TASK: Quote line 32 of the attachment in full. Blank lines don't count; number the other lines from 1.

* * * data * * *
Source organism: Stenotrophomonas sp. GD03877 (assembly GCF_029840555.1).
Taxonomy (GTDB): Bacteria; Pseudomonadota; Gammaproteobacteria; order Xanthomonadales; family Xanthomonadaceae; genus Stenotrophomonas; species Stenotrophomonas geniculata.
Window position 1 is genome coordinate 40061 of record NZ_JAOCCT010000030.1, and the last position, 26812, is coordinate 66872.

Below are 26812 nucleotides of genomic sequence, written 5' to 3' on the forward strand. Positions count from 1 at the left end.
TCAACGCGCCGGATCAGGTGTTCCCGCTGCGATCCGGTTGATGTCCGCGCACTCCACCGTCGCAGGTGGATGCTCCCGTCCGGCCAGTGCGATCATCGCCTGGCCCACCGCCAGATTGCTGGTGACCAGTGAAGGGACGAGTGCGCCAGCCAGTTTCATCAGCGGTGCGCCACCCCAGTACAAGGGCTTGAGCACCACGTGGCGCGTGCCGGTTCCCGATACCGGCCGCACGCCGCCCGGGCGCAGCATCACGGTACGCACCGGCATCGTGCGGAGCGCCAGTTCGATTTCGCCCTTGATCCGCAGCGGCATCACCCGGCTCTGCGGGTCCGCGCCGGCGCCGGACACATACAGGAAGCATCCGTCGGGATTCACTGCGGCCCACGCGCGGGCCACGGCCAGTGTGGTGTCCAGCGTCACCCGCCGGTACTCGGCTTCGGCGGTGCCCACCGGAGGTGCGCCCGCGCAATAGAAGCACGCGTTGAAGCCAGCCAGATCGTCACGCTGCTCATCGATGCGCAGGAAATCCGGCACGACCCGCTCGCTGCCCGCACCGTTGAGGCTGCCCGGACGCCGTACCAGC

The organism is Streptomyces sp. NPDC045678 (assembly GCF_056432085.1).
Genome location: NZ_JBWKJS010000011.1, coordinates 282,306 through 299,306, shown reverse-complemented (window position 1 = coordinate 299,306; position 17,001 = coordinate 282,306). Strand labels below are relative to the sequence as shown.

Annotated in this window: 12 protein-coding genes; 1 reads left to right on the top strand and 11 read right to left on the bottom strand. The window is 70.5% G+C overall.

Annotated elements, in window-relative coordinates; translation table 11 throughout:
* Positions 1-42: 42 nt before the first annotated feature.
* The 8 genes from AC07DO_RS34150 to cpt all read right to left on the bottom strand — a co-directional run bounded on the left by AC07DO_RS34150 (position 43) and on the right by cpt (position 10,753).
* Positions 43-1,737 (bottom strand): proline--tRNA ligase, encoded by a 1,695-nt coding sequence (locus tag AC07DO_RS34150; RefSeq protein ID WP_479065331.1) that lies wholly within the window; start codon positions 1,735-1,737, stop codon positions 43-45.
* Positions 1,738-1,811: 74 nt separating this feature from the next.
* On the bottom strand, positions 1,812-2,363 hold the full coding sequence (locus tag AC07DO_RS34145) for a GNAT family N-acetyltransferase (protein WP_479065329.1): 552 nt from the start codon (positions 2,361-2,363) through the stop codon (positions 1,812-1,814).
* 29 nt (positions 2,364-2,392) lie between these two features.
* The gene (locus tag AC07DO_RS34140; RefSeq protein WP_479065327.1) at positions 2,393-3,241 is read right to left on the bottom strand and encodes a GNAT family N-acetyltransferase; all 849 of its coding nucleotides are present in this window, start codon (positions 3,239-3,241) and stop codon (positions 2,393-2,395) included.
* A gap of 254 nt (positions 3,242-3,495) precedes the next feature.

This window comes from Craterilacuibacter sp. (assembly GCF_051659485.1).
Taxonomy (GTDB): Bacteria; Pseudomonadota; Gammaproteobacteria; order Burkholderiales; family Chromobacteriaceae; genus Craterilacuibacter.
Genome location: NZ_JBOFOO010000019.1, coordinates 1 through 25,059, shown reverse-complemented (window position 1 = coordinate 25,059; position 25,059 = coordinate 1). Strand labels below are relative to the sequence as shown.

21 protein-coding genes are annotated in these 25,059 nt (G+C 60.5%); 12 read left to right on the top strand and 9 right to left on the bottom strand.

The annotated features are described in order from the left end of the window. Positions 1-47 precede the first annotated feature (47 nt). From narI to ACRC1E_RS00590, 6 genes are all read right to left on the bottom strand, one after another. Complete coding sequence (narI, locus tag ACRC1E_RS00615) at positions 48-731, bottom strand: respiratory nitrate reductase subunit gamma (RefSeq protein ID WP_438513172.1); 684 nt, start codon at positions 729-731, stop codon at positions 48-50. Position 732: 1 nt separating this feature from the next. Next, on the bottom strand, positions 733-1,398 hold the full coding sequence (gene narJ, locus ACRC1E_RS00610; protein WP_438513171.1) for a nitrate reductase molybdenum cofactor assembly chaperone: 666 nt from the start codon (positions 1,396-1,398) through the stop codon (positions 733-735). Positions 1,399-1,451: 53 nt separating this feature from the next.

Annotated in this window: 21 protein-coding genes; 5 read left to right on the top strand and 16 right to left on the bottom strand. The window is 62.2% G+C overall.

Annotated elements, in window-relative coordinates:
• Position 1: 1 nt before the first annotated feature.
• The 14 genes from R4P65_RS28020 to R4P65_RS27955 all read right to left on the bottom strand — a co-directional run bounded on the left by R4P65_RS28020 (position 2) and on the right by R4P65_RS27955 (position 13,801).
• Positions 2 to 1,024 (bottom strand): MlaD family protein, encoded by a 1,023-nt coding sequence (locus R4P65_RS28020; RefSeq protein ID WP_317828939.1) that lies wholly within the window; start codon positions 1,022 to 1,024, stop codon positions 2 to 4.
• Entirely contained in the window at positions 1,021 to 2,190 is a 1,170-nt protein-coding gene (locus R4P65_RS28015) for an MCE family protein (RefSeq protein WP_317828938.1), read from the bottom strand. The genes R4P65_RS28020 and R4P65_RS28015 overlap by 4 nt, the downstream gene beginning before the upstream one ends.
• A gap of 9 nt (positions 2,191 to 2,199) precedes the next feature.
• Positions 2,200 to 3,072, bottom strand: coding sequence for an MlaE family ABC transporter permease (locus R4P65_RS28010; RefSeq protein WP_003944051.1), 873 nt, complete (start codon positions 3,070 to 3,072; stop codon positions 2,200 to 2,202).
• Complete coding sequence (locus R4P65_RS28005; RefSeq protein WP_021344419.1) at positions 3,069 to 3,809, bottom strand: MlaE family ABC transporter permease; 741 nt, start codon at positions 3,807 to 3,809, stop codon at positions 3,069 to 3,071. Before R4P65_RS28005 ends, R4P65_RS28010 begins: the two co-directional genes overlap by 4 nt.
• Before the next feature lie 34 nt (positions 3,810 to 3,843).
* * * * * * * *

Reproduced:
• Before the next feature lie 34 nt (positions 3,810 to 3,843).